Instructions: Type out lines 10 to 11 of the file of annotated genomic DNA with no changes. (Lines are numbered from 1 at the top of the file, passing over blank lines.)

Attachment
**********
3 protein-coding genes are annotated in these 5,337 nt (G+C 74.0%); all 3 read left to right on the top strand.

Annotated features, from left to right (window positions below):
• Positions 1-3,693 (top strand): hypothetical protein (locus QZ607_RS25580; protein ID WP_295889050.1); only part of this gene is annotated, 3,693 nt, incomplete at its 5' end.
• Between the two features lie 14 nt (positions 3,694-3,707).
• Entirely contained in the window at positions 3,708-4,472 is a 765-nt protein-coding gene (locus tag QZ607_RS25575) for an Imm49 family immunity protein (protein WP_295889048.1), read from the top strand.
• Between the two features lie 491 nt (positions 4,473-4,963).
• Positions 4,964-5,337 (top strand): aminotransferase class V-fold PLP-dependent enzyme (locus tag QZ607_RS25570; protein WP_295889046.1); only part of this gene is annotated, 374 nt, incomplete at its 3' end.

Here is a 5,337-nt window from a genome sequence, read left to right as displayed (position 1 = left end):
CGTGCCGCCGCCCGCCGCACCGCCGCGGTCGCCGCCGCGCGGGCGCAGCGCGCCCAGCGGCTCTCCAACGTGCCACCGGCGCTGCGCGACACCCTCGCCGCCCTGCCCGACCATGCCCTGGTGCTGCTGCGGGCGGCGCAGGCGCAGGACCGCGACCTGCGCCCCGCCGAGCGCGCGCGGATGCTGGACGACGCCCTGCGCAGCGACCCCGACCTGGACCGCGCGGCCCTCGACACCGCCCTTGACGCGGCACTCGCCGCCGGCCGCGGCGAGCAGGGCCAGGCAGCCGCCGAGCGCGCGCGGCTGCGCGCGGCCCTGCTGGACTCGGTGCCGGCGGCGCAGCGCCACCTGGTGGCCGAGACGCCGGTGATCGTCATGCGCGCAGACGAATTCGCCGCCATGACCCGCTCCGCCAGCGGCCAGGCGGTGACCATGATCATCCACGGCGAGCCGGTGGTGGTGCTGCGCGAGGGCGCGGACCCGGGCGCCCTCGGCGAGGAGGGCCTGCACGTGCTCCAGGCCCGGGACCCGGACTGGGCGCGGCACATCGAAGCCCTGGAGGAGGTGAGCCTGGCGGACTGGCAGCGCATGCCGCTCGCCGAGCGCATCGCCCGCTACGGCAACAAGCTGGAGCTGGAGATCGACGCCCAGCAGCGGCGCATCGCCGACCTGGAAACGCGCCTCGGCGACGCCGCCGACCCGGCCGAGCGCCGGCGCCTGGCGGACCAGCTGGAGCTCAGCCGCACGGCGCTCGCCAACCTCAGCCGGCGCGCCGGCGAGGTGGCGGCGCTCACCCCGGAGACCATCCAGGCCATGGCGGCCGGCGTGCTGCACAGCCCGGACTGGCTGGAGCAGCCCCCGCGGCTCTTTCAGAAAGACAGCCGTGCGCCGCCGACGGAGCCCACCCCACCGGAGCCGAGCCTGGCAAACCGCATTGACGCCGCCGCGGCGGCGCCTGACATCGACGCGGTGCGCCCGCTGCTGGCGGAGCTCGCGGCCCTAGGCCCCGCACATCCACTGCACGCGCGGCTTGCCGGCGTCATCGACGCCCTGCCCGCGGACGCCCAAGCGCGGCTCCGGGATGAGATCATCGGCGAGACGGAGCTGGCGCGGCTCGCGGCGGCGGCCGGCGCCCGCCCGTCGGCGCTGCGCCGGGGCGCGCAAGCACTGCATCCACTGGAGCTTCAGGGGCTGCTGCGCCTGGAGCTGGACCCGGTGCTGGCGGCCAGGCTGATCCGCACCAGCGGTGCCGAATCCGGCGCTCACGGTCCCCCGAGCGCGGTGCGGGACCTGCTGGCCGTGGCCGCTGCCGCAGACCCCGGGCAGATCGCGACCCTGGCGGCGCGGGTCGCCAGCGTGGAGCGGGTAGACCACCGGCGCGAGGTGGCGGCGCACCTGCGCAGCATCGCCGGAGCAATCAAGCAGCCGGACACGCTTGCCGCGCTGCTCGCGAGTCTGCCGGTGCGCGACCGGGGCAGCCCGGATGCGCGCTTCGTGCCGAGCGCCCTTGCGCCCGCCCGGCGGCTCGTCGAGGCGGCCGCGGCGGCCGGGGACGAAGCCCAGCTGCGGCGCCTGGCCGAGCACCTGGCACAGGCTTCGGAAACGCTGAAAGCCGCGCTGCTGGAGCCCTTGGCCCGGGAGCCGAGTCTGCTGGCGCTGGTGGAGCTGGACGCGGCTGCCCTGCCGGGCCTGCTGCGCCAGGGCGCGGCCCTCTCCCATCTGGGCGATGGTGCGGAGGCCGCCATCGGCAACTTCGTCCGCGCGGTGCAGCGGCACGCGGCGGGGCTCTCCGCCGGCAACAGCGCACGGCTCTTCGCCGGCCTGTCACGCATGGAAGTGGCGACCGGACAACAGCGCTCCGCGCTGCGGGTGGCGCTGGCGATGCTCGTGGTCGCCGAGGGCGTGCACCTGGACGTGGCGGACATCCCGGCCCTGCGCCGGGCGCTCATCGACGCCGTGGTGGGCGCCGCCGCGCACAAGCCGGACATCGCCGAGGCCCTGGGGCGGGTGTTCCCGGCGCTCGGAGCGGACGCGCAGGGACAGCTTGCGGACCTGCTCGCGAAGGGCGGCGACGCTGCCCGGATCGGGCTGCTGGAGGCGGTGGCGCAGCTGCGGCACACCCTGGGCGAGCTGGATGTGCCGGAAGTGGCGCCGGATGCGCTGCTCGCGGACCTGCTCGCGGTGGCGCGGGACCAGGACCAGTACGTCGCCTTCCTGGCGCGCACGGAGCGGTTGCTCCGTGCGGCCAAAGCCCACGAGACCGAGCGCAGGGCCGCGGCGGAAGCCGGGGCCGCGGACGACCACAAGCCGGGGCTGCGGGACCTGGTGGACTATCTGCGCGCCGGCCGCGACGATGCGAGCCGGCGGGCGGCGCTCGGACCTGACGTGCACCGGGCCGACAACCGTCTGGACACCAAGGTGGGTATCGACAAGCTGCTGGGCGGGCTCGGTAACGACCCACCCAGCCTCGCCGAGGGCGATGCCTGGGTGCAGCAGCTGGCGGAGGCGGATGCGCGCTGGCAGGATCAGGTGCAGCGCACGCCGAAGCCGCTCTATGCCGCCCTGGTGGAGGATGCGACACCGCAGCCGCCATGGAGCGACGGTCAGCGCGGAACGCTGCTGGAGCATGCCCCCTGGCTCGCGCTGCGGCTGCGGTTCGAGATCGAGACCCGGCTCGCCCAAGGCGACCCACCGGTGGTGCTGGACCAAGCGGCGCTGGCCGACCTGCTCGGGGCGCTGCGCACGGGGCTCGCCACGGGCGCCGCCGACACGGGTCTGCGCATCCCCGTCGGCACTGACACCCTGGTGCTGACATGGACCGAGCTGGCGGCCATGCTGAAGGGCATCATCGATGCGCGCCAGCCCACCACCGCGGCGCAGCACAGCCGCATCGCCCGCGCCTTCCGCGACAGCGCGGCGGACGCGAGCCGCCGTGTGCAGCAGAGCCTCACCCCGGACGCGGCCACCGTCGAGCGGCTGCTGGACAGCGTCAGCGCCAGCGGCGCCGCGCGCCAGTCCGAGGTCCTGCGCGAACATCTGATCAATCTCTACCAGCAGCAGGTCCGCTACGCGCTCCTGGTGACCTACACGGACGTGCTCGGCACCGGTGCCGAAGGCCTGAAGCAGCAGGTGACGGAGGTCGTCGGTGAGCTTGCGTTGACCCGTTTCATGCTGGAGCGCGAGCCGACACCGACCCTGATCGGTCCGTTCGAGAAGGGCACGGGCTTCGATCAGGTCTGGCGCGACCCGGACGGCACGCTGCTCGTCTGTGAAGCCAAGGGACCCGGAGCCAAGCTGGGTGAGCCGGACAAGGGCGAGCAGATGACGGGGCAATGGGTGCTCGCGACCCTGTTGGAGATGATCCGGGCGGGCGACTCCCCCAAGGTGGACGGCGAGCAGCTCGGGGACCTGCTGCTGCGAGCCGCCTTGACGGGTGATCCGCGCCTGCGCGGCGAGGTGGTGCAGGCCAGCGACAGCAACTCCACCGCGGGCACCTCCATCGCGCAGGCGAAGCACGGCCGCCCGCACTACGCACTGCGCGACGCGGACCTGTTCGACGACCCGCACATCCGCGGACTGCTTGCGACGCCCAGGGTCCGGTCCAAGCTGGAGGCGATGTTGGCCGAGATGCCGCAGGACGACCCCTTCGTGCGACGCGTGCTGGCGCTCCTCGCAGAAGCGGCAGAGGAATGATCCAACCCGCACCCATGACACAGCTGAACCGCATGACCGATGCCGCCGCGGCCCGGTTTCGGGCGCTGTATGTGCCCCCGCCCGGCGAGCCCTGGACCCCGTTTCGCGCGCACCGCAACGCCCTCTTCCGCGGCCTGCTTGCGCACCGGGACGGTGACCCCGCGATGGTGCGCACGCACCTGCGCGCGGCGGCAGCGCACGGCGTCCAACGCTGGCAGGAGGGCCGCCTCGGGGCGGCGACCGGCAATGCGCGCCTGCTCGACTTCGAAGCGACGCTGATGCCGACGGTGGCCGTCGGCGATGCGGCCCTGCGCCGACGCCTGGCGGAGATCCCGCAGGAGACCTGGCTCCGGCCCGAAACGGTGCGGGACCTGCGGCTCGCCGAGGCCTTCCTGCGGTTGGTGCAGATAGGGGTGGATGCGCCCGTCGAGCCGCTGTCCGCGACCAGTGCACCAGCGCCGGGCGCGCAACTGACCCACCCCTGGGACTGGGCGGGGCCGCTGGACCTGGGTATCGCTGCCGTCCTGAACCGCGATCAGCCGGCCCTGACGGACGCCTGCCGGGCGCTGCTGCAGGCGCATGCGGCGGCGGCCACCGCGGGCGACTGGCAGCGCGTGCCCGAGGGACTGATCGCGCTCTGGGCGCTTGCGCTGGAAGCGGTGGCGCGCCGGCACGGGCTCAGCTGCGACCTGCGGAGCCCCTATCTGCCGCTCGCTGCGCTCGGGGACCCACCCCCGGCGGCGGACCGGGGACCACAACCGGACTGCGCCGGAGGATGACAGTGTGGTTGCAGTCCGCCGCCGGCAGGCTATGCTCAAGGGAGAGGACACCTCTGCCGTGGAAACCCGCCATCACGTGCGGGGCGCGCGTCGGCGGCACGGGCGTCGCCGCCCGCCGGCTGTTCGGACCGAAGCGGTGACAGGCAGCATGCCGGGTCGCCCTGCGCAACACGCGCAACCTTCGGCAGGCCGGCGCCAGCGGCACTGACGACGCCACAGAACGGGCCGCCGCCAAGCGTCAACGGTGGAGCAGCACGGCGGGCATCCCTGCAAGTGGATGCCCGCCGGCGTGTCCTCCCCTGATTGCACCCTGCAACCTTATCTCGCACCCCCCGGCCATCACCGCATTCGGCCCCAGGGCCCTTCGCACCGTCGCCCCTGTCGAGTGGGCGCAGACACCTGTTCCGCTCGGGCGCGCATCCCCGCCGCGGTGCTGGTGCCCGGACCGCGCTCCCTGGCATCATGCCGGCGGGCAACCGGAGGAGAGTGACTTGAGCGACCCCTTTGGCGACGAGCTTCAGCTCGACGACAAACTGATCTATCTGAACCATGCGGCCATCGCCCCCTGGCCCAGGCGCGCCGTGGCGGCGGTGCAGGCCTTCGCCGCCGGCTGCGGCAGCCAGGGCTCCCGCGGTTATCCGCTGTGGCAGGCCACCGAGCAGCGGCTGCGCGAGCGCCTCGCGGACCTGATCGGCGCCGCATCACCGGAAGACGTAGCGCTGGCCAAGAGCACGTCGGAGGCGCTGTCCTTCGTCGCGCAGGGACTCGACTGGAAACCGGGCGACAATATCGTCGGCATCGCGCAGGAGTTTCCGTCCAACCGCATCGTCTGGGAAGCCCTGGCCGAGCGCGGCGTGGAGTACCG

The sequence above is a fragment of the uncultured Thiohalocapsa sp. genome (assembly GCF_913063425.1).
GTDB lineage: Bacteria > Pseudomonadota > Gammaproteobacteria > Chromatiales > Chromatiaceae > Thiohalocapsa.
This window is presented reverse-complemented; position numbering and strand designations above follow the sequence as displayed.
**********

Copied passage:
The sequence above is a fragment of the uncultured Thiohalocapsa sp. genome (assembly GCF_913063425.1).
GTDB lineage: Bacteria > Pseudomonadota > Gammaproteobacteria > Chromatiales > Chromatiaceae > Thiohalocapsa.